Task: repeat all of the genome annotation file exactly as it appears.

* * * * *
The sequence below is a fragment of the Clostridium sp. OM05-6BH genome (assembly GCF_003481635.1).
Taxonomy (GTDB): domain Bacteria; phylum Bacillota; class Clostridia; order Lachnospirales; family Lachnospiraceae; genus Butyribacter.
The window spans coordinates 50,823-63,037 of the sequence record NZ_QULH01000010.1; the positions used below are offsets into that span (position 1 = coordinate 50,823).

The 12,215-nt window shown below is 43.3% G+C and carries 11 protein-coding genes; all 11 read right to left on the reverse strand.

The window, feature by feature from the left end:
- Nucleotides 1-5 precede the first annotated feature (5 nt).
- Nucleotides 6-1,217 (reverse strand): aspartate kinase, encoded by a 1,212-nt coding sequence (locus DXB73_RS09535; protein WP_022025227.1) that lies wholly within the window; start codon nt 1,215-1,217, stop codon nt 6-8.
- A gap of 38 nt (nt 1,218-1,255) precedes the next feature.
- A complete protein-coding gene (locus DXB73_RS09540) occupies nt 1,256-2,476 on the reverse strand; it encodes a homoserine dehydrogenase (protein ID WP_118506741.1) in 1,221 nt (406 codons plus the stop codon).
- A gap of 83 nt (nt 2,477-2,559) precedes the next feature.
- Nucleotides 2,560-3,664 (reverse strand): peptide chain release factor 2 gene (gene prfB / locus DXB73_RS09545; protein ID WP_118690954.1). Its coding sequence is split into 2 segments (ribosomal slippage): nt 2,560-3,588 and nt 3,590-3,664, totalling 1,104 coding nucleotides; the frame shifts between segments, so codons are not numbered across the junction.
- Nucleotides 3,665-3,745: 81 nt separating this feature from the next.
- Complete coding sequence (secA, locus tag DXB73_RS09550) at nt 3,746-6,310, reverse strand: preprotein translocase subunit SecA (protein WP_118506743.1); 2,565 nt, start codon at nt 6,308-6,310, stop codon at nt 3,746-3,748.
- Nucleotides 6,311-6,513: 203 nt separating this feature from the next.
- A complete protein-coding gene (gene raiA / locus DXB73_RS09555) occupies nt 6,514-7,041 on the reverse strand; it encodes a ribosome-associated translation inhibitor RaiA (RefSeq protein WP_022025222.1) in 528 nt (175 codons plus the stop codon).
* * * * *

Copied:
The sequence below is a fragment of the Clostridium sp. OM05-6BH genome (assembly GCF_003481635.1).
Taxonomy (GTDB): domain Bacteria; phylum Bacillota; class Clostridia; order Lachnospirales; family Lachnospiraceae; genus Butyribacter.
The window spans coordinates 50,823-63,037 of the sequence record NZ_QULH01000010.1; the positions used below are offsets into that span (position 1 = coordinate 50,823).

The 12,215-nt window shown below is 43.3% G+C and carries 11 protein-coding genes; all 11 read right to left on the reverse strand.

The window, feature by feature from the left end:
- Nucleotides 1-5 precede the first annotated feature (5 nt).
- Nucleotides 6-1,217 (reverse strand): aspartate kinase, encoded by a 1,212-nt coding sequence (locus DXB73_RS09535; protein WP_022025227.1) that lies wholly within the window; start codon nt 1,215-1,217, stop codon nt 6-8.
- A gap of 38 nt (nt 1,218-1,255) precedes the next feature.
- A complete protein-coding gene (locus DXB73_RS09540) occupies nt 1,256-2,476 on the reverse strand; it encodes a homoserine dehydrogenase (protein ID WP_118506741.1) in 1,221 nt (406 codons plus the stop codon).
- A gap of 83 nt (nt 2,477-2,559) precedes the next feature.
- Nucleotides 2,560-3,664 (reverse strand): peptide chain release factor 2 gene (gene prfB / locus DXB73_RS09545; protein ID WP_118690954.1). Its coding sequence is split into 2 segments (ribosomal slippage): nt 2,560-3,588 and nt 3,590-3,664, totalling 1,104 coding nucleotides; the frame shifts between segments, so codons are not numbered across the junction.
- Nucleotides 3,665-3,745: 81 nt separating this feature from the next.
- Complete coding sequence (secA, locus tag DXB73_RS09550) at nt 3,746-6,310, reverse strand: preprotein translocase subunit SecA (protein WP_118506743.1); 2,565 nt, start codon at nt 6,308-6,310, stop codon at nt 3,746-3,748.
- Nucleotides 6,311-6,513: 203 nt separating this feature from the next.
- A complete protein-coding gene (gene raiA / locus DXB73_RS09555) occupies nt 6,514-7,041 on the reverse strand; it encodes a ribosome-associated translation inhibitor RaiA (RefSeq protein WP_022025222.1) in 528 nt (175 codons plus the stop codon).